IRS Tax Help Blog with Lance Drury Law
It’s possible that a taxpayer could make settlement pro-posals to the IRS and “plead their case” that they could not otherwise pay the debt by mak-ing an “Offer-in-Compromise”.
In a position paper dated May 27, 2005, the American Associa-tion of Attorney-Certified Public Accounts revealed that “(Offers-In-Compromise) acceptance rate has dropped from 39.8% to 22.9% from 2001 to 2004, while the number of accepted offers declined from 38,643 to 19,546, a decline of over 50% in just three years.” A blockade put up by the IRS like on November 1, 2003, the IRS began charging a $150 processing fee for most Offer-In-Compromise proposals.
Continue Reading "It’s Possible to Pay Less Than What You Owe"
Let’s say you’re married and you file a “married filing jointly” re-turn, to take advantage of the unique tax benefits offered by this particular filing status. You have a regular “day job” where your employer takes out your taxes every pay-check and gives you a W-2 at the end of the year. The two of you decide to take a weekend just to sort through all of the paperwork and get a grip on the tax situation with his business.
After muddling through the rec-ords as best you can, and de-ducting expenses, you determine that he owes taxes on $48,500 of taxable income.
Continue Reading "How Do You Qualify For Innocent Spouse Relief?"
The subject of tax shelters and financial transactions meant to reduce taxable income has been a perpetual source of contention between taxpayers and the IRS.
A recent and prominent case, Superior Trading LLC et al. v Commis-sioner of Internal Rev-enue, No. 12-3367, tipped the issue in favor of the IRS. In a hit to taxpayers seeking to reduce taxes through some types of distressed asset/debt (“DAD”) transactions, the Seventh Circuit Appeals Court in Chicago, IL sided with the IRS.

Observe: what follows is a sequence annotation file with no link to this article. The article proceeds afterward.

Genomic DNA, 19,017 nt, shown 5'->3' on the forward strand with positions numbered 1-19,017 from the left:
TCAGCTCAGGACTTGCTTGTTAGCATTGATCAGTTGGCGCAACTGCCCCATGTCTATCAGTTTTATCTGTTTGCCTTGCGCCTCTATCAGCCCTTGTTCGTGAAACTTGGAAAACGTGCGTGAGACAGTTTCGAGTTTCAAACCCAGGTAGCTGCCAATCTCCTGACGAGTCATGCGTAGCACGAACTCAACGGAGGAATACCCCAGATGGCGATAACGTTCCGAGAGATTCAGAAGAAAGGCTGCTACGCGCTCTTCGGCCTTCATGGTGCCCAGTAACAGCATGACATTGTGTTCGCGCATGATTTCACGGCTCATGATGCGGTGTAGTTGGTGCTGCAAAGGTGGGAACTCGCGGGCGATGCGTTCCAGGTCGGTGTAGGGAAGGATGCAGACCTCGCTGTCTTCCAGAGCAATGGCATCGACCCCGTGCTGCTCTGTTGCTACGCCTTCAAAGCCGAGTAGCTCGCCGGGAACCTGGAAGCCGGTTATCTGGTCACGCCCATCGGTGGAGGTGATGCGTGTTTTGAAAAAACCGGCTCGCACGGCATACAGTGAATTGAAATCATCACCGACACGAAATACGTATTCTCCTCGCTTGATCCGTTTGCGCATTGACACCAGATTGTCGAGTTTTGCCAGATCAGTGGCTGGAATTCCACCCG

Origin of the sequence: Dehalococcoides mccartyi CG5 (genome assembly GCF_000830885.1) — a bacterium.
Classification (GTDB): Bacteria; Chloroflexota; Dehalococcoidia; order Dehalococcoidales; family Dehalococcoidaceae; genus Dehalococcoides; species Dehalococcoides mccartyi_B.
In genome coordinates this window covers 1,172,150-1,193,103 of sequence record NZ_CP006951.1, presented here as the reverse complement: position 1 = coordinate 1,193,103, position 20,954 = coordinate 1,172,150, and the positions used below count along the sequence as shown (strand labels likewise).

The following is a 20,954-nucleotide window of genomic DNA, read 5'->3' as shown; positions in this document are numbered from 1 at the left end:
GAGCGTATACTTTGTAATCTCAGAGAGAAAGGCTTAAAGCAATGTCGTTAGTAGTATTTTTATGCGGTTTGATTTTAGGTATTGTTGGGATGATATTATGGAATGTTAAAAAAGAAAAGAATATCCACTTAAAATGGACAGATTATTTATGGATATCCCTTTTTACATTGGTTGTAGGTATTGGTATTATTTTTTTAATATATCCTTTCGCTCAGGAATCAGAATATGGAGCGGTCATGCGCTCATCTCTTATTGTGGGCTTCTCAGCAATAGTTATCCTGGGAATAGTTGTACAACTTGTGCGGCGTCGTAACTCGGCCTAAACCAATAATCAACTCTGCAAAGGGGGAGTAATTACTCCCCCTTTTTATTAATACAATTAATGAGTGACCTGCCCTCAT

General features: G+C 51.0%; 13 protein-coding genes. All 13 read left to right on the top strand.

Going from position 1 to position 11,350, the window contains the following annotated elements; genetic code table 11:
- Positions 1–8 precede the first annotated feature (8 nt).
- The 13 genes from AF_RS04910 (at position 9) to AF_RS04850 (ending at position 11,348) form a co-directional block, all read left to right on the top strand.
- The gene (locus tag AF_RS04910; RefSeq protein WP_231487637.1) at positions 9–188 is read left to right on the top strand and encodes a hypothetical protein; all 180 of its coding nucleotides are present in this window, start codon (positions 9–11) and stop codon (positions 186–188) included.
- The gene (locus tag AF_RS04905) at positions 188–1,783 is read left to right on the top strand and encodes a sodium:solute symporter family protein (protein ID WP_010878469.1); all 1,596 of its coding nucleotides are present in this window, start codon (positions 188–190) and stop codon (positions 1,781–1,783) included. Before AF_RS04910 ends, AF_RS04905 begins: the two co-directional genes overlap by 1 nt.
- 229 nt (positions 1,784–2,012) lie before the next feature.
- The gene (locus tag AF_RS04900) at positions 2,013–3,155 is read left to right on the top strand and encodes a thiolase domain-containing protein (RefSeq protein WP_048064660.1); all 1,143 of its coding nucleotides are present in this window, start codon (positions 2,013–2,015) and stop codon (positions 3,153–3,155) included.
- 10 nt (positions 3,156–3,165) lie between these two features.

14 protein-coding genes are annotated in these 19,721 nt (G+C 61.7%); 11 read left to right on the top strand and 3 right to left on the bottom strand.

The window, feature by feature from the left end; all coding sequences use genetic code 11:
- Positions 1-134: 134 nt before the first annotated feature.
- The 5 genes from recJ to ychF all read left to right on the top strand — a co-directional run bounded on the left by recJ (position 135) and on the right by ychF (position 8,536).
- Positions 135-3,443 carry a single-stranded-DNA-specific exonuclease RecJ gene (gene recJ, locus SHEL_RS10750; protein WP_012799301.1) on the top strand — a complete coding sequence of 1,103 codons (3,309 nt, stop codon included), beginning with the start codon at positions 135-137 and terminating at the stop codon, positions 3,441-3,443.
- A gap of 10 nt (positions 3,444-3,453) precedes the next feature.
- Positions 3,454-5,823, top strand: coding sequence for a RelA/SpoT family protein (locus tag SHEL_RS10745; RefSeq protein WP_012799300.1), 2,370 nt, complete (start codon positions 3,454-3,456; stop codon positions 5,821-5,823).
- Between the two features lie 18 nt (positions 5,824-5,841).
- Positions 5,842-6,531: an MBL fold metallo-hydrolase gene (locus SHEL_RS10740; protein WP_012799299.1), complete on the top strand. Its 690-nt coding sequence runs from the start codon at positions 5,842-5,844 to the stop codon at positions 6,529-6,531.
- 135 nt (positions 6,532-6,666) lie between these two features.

The court ruled that such transactions are not legitimate tax shelters. Using such financial engineering in an attempt to reduce taxable income will very likely result in the original tax and additional penalties owed to the IRS.
Continue Reading "Tax Shelters at Risk With IRS Appeals Court Victory"
The IRS plans to step up investigations into businesses that may wrongly classify employees as contractors.
Employment tax law deals with employee-employer relationships in terms of tax obligations. Employers can classify people they hire as “employees” or “independent contractors”.
There are several cost benefits to labelling someone an independent contractor, leading to an incentive to do just that even when the relationship and dynamics of day-to-day work are similar to an employee-employer situation.
The IRS is working with many state employment agencies to review the tax classification of independent contractors (ICs). The Questionable Employment Tax Practices Program (QETP) is a result of lengthy consultation and discussion between public and private tax attorneys.
As of today, thirty-seven state employment agencies have submitted memorandums of understanding (MOUs) reg arding the Federal government’s QETP initiative.
Continue Reading "IRS Stepping Up Misclassified Worker Investigations"
If you receive your “Notice & Demand of Payment” and you don’t pay the tax debt, the IRS can then choose pursue the lien on your property. When they do, all of your creditors are notified that the government now has a claim against your property.
Not only does it place a lien against property that you currently own, but it’s also against any future property that you might own, as well as accounts receivable if you own a business (money that’s owed to you). This is why a lien can do serious dam- age to your credit rating. Why would someone consider giving you a loan for property if they know that the government will immediately have a lien against it?